FIGS. 1A and 1B, when arranged as shown in FIG. 1C, comprise a block diagram of an address and data interface unit (ADIU) constructed in accordance with the principles of the present invention. The ADIU is a byte wide building block or chip adapted for connection to three bidirectional data buses designated the A Bus, B Bus and C Bus. The A, B and C Buses are 9-bit buses for handling bytes comprising 8 bits plus parity. Bit 0 is the most significant bit.

The A Bus is connected to a set of A receivers 100 and the A receivers have their outputs connected in parallel to an error correction code (ECC) decoder 101 and one set of inputs of a selector 102. A Bus 103 connects the outputs from selector 102 to one input of the arithmetic and logic unit (ALU) and more specifically to the true/complement circuit 104 which feeds the ALU 105. Selector 102 receives the signals H SLRAI-0 and H SLRAI-1 from a control decode ROM 158. If these signal are both false then the contents of the A Bus is applied to the ALU. If H SLRAI-0 is false and H SLRAI-1 is true then the output of the ECC Decoder is gated through the selector to the ALU.

A byte of data on the C Bus may also be fed to the ALU 105 over the BUS 103. The C Bus is connected through a set of C receivers 106 to one set of inputs of a selector 107 and the outputs from the selector are connected to a latch 108. The outputs from latch 108 are connected to a set of inputs of selector 102. Selector 107 receives the signal L C LTCH I/O CONT and is enabled to receive the output of C receivers 106 when the signal is true. The output of selector 107 is clocked into the latch 108 when the signal L C LTCH CLK goes true. The contents of the latch 108 are gated through selector 102 to the SA Bus 103 when the signal H SLRAI-0 is true and the signal H SLRAI-1 is false. Latch 108 is cleared by the signal H CLR B on lead 224. The latch 108 permits the storage of asynchronous external data for use by the ADIU, or the storage of data from a result or R Register 126 as subsequently explained.

A second byte of data may be fed to the ALU 105 from the B Bus. This bus is connected through a set of B receivers 109 to one set of inputs of a selector SLR B 110. The outputs from selector 110 are applied over an SB Bus 111 and through a true/complement B circuit 112 to the B inputs of ALU 105.

One or two operands applied to ALU 105 may be operated on by the ALU and the result returned to the A, B, and/or C Bus regardless of which bus or buses supplied the operands. The ALU treats each operand as two 4-bit binary numbers (nibbles). As subsequently explained, each operand may, in fact, represent an 8-bit binary number, two 4-bit binary coded decimal digits packed into a single byte, or a single binary coded decimal digit which is unpacked. The resulting output from the ALU is 8 binary bits which must be corrected if they in fact represent one or more decimal digits. The output of ALU 105 is passed through a shifter 113 and applied to Decimal Subtraction Correction Circuits 114 and 115, Decimal Addition Correction Circuits 116 and 117 and Decimal Carry Out Detector Circuits 118 and 119.

The manner in which the output of the ALU is treated is determined by the control signals PACK, DECIMAL, ADD and SUBTRACT produced by a Function Class Decoder 162 in response to an input instruction. These signals are applied to a Multiplexer Address Generator 120 which generates four multiplexer address bits. Two of these bits are applied over leads 121 to a 4:1 Multiplexer 122 and the other two bits are applied over leads 123 to a 4:1 Multiplexer 124.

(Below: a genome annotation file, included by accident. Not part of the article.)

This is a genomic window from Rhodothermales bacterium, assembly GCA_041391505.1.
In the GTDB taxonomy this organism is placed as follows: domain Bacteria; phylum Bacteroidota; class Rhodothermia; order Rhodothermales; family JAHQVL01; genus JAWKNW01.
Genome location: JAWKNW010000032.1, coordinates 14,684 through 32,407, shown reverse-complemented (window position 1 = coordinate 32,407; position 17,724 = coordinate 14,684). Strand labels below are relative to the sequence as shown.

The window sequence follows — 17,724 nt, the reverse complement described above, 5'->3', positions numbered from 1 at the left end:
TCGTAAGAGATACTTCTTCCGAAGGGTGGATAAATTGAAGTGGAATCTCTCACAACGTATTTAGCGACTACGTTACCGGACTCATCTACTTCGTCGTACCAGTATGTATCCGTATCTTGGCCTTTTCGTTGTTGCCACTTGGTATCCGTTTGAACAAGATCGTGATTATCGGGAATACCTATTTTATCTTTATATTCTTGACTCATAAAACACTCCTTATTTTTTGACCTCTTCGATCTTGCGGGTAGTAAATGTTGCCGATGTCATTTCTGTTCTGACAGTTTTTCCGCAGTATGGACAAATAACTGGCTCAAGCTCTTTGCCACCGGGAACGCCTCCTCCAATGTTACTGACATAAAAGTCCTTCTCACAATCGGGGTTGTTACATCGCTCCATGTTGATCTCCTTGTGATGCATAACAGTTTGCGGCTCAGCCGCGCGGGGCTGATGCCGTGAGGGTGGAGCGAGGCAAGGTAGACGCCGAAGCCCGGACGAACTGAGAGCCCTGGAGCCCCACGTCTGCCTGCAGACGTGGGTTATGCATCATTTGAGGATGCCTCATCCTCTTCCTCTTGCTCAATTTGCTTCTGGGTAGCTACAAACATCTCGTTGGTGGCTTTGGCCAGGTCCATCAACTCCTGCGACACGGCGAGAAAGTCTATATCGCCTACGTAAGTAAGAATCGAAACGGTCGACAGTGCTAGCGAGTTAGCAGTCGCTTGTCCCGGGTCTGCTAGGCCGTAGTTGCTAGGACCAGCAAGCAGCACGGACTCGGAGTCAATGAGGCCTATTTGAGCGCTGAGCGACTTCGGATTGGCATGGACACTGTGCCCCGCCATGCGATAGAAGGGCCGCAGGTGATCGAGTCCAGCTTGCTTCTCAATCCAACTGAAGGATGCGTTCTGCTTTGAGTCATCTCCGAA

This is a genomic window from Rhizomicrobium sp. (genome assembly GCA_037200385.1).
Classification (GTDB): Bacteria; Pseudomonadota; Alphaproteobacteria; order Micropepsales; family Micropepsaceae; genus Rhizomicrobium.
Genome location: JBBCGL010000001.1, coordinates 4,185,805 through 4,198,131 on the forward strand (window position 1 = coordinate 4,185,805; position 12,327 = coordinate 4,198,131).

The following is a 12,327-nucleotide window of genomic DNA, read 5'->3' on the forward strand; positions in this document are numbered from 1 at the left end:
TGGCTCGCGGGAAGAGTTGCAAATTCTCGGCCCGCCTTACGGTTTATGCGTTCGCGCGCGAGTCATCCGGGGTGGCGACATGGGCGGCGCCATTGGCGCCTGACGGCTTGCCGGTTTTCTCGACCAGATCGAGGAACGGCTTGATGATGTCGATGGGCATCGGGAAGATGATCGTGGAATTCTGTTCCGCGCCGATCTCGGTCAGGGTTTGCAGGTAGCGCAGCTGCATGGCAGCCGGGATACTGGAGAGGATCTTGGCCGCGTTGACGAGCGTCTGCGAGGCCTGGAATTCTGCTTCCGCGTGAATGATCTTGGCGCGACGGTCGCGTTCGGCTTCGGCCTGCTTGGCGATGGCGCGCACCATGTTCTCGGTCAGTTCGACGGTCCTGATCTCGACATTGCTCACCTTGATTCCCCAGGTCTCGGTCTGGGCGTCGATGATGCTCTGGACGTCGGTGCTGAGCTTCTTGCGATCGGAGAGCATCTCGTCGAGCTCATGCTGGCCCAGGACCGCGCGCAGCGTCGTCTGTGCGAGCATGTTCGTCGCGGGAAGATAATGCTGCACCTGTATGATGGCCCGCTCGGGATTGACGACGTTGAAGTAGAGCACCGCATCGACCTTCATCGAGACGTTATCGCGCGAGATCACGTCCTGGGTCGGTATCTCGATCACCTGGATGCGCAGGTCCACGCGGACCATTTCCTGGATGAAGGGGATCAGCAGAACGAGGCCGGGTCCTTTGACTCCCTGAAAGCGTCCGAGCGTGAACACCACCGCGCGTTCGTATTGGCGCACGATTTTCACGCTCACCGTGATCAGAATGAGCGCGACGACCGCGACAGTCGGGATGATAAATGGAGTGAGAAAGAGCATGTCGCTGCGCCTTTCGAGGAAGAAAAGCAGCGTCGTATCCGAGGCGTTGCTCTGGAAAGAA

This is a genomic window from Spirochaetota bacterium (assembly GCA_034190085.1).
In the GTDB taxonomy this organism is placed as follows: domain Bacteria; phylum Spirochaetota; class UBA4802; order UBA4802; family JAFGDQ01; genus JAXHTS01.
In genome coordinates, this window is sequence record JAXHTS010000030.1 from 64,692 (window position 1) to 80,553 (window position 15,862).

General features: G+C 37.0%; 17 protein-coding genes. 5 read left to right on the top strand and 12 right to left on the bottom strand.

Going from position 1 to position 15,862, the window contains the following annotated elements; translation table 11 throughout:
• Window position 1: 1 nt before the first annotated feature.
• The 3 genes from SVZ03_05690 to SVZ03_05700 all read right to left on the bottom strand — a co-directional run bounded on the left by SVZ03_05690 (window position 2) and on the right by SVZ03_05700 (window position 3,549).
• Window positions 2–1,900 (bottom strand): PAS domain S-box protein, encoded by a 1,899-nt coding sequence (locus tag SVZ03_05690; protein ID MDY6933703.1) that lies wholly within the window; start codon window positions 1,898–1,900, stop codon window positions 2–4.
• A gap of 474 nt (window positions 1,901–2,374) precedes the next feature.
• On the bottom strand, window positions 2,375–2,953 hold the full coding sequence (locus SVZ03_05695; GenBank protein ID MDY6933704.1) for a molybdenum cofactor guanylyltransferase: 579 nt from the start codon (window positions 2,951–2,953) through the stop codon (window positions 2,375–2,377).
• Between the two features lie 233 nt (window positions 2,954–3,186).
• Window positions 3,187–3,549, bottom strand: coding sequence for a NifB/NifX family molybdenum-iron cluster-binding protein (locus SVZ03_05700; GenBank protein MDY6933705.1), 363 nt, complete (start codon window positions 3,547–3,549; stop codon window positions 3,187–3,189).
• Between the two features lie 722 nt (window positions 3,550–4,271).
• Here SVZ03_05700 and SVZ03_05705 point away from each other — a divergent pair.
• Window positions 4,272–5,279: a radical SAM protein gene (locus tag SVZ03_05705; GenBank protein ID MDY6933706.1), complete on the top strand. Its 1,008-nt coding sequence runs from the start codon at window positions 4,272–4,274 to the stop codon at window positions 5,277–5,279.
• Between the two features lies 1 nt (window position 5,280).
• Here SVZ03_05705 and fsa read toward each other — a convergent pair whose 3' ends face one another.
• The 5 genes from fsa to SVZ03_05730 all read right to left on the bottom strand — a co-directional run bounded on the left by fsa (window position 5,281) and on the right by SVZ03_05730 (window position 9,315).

The four high order output bits from the ALU, after passing through Shifter 113, are applied to one set of inputs of MUX 124 while the four low order bits are applied to the corresponding set of inputs of MUX 122. The outputs from Decimal Addition Correction Circuits 116 and 117 are applied to corresponding second sets of inputs of MUXs 124 and 122 while the outputs of Decimal Subtraction Correction Circuits 114 and 115 are applied to corresponding third sets of inputs of the two multiplexers. The fourth sets of inputs of the multiplexers are tied to a logic 1 voltage.

The selected inputs to MUXs 122 and 124 are passed through the multiplexers and over a Bus 125 to an R Register 126. A Parity Generator 127 generates a parity bit from the data bit outputs of MUXs 122 and 124 and, by means of a Through Check Circuit 128 (subsequently described) applies a parity bit to the R Register over a lead 129.

The result contained in the R Register may be returned to the A, B or C Bus or all of them. Thus, the output of the R Register is connected to one set of inputs of the A Bus Output Selector 130, one set of inputs of the C Bus Output Selector 131, and the B Bus Drivers 132. The B Bus Drivers are connected to the B Bus, while the outputs from selector 130 are connected through a set of A Drivers 133 to drive the A Bus, and the outputs of selector 131 are connected through a set of C Bus Drivers 134 to drive the C Bus. The selector 130 is enabled to pass the contents of the R Register to the A Bus Drivers 133 when a signal H SLRA2 derived from Control Decoder ROM 158, is false. The selector 131 is enabled to pass the contents of the R Register to the C Bus Drivers 134 when the signal L C LTCH I/O CONT is true.